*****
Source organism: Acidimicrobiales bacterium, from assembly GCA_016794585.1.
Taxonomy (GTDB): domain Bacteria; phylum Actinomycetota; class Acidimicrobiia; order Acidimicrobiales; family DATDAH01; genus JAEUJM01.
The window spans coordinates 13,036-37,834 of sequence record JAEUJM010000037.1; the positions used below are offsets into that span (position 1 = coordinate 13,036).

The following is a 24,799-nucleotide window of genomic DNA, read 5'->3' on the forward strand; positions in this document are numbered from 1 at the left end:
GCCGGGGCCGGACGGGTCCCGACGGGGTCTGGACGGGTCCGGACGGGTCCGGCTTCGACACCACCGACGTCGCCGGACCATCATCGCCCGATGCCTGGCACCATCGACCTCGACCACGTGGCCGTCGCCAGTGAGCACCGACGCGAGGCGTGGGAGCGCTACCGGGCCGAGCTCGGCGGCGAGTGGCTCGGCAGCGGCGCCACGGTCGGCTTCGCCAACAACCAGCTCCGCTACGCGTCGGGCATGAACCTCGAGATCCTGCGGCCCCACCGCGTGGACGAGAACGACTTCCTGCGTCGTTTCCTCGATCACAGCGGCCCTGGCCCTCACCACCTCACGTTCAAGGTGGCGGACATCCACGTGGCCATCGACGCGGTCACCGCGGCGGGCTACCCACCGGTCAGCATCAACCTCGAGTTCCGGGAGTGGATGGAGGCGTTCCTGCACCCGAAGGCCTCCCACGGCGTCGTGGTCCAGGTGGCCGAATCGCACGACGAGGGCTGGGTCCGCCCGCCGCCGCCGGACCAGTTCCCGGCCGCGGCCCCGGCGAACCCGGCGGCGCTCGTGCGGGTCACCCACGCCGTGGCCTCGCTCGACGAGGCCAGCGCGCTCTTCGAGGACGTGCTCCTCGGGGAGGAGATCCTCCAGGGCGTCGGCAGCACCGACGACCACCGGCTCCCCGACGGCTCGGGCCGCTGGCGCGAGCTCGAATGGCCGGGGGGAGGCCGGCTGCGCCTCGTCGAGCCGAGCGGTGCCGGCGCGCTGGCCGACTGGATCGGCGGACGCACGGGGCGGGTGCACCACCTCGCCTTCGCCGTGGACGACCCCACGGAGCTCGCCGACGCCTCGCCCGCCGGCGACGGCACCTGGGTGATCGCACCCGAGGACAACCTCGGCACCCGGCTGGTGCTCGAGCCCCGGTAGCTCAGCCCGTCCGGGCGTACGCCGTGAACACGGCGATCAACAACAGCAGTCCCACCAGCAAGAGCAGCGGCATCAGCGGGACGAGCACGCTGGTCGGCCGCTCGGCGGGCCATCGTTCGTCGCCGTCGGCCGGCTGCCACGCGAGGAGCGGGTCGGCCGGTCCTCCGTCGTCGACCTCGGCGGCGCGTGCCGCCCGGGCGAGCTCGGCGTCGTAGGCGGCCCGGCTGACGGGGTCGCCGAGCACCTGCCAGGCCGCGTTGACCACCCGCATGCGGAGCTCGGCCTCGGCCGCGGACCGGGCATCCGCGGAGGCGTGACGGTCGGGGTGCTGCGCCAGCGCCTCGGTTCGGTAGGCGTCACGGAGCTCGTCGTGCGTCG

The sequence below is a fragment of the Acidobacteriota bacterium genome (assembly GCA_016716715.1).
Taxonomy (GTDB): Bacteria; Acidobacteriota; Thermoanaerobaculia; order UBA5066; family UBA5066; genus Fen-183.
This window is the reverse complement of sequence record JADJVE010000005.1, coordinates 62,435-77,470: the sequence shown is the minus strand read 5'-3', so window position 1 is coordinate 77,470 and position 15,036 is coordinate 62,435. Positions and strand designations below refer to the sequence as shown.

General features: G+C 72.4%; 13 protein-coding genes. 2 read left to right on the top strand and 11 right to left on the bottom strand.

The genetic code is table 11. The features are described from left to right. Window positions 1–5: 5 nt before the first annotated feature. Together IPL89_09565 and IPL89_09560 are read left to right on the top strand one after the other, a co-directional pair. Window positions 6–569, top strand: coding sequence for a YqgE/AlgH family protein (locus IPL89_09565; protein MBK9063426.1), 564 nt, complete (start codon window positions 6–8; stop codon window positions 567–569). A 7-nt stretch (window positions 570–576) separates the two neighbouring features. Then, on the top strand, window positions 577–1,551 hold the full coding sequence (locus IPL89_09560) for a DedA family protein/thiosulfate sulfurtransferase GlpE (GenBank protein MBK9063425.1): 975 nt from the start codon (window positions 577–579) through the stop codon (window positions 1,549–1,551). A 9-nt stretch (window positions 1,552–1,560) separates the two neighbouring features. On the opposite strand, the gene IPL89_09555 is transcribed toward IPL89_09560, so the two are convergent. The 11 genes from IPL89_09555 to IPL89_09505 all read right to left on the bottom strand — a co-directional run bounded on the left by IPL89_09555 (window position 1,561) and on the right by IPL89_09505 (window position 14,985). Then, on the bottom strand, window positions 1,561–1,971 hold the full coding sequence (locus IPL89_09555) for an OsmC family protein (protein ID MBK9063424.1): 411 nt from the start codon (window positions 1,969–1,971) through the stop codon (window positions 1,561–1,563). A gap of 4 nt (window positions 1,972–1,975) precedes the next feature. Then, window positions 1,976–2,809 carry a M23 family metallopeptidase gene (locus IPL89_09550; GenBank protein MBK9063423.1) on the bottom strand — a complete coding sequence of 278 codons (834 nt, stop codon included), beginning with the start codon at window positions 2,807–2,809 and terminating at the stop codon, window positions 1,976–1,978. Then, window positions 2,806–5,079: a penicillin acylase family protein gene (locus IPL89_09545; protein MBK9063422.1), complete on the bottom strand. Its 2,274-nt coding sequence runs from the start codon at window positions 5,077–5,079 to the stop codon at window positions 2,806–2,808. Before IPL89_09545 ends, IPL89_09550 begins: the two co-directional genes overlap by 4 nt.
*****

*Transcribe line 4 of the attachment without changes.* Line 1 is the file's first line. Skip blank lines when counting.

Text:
The following is a 24,799-nucleotide window of genomic DNA, read 5'->3' on the forward strand; positions in this document are numbered from 1 at the left end: